That's clearly not the case in Rosemont. Attempts to procure a copy of the village's anti-nepotism policy were unsuccessful. It's not clear whether one exists. Unlike many suburbs, Rosemont does not provide an online copy of the village's codes on its website. Calls to the village's attorney and clerk were also not returned. One policy that does exist is a requirement that all full-time employees be residents of the village.

“There are reasons for and against residency requirements,” said David Morrison, deputy director of the Illinois Campaign for Political Reform. “It's very fair to ask if these requirements are put in place to have these jobs filled by people living among the residents or if it's put in place to limit the number of people who can even apply for those jobs.”

Bradley Stephens, son of late Rosemont founder Donald E. Stephens, made $125,000 in 2010 as the village's mayor, financial records show. The mayor's brother, Donald Stephens II, is the village's police superintendent who received $144,885 last year. The police superintendent's son, Donald Stephens III, is Rosemont's first deputy police superintendent and made $140,613 in 2010. The highest earning member of the Stephens clan is the patriarch's grandson Christopher, who received $193,462 to oversee the village's convention center named after his grandfather in the village of a little more than 4,300 residents.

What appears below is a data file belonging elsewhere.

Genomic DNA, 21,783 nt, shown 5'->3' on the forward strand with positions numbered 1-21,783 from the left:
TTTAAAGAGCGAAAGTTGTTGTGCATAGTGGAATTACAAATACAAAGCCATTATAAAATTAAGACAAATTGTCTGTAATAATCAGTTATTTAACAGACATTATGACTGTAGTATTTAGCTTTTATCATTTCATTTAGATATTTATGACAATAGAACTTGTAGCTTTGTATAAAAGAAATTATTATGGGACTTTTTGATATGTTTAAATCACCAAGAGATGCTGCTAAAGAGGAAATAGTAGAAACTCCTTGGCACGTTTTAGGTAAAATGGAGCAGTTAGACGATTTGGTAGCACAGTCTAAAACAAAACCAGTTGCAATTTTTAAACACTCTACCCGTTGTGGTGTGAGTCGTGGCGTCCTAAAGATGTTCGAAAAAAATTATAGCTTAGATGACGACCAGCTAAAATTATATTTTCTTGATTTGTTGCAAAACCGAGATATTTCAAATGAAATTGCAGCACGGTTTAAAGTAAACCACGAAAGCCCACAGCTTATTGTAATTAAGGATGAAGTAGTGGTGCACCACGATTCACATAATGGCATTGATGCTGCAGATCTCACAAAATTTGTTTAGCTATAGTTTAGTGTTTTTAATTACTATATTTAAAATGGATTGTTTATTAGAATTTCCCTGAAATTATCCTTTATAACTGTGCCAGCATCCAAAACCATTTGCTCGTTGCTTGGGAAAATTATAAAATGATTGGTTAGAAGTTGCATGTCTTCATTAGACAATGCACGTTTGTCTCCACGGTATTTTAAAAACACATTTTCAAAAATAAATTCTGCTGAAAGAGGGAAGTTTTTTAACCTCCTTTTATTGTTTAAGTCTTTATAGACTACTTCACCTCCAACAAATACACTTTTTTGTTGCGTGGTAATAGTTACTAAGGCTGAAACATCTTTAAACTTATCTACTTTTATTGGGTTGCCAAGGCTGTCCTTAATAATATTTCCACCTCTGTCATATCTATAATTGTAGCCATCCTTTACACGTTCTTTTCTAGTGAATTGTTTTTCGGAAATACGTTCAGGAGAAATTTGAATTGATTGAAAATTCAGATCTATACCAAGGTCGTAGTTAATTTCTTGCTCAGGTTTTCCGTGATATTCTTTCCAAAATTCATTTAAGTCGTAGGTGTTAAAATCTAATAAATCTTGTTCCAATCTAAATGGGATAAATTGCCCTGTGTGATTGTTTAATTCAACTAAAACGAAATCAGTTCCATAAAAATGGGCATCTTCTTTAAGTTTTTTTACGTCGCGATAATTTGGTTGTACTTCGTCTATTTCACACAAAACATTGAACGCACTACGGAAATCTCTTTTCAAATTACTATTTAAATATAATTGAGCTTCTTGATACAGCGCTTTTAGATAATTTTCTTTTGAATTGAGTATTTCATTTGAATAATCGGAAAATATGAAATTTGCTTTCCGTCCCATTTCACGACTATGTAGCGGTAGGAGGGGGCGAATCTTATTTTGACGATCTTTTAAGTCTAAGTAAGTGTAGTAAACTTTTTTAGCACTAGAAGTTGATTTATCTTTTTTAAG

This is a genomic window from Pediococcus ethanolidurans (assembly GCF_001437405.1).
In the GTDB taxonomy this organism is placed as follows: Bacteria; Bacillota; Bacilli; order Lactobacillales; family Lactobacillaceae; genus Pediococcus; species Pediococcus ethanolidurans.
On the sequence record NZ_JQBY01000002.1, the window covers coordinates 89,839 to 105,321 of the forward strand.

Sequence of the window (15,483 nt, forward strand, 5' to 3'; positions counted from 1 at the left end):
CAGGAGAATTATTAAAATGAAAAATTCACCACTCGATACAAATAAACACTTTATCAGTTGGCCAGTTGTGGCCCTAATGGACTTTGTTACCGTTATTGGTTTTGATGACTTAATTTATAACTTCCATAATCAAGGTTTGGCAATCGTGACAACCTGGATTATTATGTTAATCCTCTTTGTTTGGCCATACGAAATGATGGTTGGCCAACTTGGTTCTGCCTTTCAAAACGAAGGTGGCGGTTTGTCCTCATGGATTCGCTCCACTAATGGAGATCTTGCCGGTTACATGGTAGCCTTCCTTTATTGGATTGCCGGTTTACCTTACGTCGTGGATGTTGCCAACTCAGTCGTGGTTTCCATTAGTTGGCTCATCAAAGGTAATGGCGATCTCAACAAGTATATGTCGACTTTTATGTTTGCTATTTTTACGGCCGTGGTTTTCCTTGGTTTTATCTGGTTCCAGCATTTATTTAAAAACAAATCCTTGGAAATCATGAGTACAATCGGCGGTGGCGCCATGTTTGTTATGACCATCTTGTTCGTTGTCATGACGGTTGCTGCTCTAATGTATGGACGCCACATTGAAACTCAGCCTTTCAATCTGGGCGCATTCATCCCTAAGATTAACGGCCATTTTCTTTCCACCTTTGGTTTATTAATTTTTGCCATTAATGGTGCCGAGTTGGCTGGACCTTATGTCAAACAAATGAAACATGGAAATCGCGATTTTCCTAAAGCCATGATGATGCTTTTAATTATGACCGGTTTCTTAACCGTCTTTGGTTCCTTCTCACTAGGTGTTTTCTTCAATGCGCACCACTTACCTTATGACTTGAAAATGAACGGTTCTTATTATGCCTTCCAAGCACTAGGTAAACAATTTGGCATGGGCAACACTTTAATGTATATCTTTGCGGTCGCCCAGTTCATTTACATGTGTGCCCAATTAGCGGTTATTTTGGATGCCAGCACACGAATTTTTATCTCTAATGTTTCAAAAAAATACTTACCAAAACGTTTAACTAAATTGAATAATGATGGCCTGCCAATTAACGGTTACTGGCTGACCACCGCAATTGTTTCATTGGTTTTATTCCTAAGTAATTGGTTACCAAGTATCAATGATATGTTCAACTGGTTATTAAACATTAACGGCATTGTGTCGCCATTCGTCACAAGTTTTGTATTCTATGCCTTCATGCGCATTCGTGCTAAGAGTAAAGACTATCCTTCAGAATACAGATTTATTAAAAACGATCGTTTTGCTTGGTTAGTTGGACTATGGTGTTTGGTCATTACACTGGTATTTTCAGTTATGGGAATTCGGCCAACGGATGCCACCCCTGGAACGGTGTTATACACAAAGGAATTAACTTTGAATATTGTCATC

The highest paid village employee is Harry Pappas, who made nearly $230,000 last year as the Allstate Arena's top executive. He is married to village trustee Sharon Pappas, who received $30,000 for her elected post, officials there said.

Trustees Ralph Di Matteo, Karen Fazio, Jack Hasselberger and Village Clerk Deborah Drehobl also have family members who work for the village, records show.

Besides elected officials, other Rosemont families have multiple members on the village payroll.

“The people who hold these jobs are qualified for those jobs,” Mack said. “If they couldn't do those jobs, they wouldn't be here. It's as simple as that.”

Rosemont makes the lion's share of its revenue from sales taxes and hotel/motel taxes. Each year, it rebates a large percentage of the residents' property taxes. Mack points to Bradley Stephens' overwhelming election victory over challenger Joseph Watrach — 998 to 98 in 2009 — as evidence in support of the status quo.

“Clearly, it's even beyond a shadow of a doubt that the people of Rosemont support him, so there's no appearance of impropriety to the people of Rosemont,” Mack said. “It is one of the most successfully managed communities in the country.”

Longtime residents Ron Szczesny and John Frank agree with Mack. Szczesny said he receives excellent service from the village and doesn't mind that so many relatives work together.

“It's part of the name of the game,” he said.

Frank was one of the original residents of the village and appreciates what the village does for him.

“As a senior, it gets hard to do some things around here and they come here and cut my grass for me, it costs me $5,” Frank explained. “In the winter, they come in and shovel the snow and it costs me $10. You can't beat that.”